Global health events. Trade wars and tariffs. Political discord. Rising foreign labor costs.
External factors such as these have had a major impact on U.S. manufacturing. Many companies were challenged in 2020 just to complete ordinary day-to-day production tasks due to supply chain disruptions. In fact, a National Association of Manufacturers survey reported that 59.5% of respondents experienced supply chain problems in the first half of 2020.
That being said, COVID-19 simply put an exclamation point on trends that were surfacing prior to the pandemic. For example, a pivot away from sourcing goods from China was already underway as a response to the trade war. According to the Kearney U.S. Reshoring Index, a dramatic shift occurred in 2019, when the U.S. manufacturing import ratio (MIR) contracted a little over 7%, the first decline since 2011.2 Kearney attributes the decline to a collapse in imports due to the trade war with China.
These shifts indicate that the manufacturing landscape is in fact changing. After a steady 40-year decline, the United States is on the precipice of a new chapter. As more manufacturers continue to minimize their reliance on global supplies and, moreover, the industry looks to rebuild the domestic manufacturing sector, it is expected manufacturers will accelerate reshoring and nearshoring activities. In fact, a Thomas Industrial Survey reported that more than 60% of the manufacturers and suppliers surveyed said they are likely to return operations to North America.
Although a return to domestic manufacturing is gaining momentum, it is not without its challenges. If these challenges are not pre-emptively addressed, they will undermine a company’s ability to realize domestic growth. Here are three aspects of domestic production that U.S. manufacturers must consider to position their operations for long-term, sustainable growth.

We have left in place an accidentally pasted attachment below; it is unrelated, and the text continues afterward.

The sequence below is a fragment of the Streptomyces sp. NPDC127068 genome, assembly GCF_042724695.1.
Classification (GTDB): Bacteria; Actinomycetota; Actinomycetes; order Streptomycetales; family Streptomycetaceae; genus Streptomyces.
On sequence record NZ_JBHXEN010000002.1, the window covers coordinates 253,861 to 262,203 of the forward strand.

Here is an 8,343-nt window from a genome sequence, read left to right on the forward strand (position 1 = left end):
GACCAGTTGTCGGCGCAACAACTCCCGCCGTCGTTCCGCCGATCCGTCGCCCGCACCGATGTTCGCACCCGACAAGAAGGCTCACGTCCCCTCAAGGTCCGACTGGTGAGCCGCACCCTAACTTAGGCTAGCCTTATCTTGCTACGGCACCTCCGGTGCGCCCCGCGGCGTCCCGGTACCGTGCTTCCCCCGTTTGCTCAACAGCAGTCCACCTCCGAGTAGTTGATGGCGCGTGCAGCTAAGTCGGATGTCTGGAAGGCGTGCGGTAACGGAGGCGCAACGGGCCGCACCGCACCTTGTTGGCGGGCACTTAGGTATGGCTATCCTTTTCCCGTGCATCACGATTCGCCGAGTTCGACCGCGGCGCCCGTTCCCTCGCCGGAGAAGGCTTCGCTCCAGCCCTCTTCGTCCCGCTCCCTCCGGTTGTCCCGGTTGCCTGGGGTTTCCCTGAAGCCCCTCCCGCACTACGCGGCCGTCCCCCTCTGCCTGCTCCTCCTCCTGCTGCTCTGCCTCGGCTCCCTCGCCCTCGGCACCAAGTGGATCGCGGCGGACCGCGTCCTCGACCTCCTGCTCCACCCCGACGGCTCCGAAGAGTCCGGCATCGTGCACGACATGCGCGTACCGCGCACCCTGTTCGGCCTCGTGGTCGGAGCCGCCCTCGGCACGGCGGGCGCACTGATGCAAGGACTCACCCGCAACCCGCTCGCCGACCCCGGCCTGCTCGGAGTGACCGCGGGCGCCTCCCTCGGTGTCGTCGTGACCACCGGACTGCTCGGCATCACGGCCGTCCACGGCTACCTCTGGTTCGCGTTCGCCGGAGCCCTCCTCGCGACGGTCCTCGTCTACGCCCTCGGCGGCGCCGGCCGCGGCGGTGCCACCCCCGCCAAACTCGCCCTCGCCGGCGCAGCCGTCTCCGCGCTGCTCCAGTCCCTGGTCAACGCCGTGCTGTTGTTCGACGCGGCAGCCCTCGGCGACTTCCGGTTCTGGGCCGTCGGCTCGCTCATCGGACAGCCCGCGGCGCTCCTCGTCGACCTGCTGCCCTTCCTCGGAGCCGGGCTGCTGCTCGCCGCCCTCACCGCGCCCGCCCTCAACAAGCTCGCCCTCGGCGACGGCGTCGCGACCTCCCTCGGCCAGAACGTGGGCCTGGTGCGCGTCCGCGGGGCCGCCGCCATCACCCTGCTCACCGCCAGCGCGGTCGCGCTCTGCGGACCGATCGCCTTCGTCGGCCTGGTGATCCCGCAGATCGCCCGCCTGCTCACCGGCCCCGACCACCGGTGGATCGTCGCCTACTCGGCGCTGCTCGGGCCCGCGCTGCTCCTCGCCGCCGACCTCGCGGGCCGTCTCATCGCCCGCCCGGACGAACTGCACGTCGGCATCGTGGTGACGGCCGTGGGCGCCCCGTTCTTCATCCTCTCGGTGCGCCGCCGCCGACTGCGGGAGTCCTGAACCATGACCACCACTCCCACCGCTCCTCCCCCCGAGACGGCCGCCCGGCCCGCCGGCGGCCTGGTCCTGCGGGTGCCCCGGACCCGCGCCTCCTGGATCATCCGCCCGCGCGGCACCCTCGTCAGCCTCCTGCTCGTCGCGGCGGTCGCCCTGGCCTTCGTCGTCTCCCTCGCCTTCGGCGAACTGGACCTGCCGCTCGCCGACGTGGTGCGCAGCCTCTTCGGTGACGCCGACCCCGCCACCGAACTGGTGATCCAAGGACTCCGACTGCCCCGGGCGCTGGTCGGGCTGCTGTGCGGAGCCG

Establishing new sourcing protocols does not necessarily need to be an all-or-nothing approach. Some manufacturers may find that a blended approach is the best path forward.
Here are just two examples why reshoring should not be pursued in a vacuum:
Although job losses interfered with that projection in the short-term, rebuilding manufacturing in the U.S. became a ubiquitous battle cry for post-pandemic economic recovery. Every manufacturer who wants to grow the bottom line must adapt operations to reduce manual labor and create production efficiencies. Exploring how automated systems will reduce downtime and increase throughput will be a pathway toward sustainable growth.
Driven by the demand for lower-price products, cost has been the primary driver for outsourcing production and seeking materials from global suppliers since the 1980s. Due to the rising costs and instability of global outsourcing, domestic manufacturing is poised for significant growth. While policies and incentives will certainly contribute to successful reshoring efforts, manufacturers also need to take steps to prepare their operation for a competitive future in North America.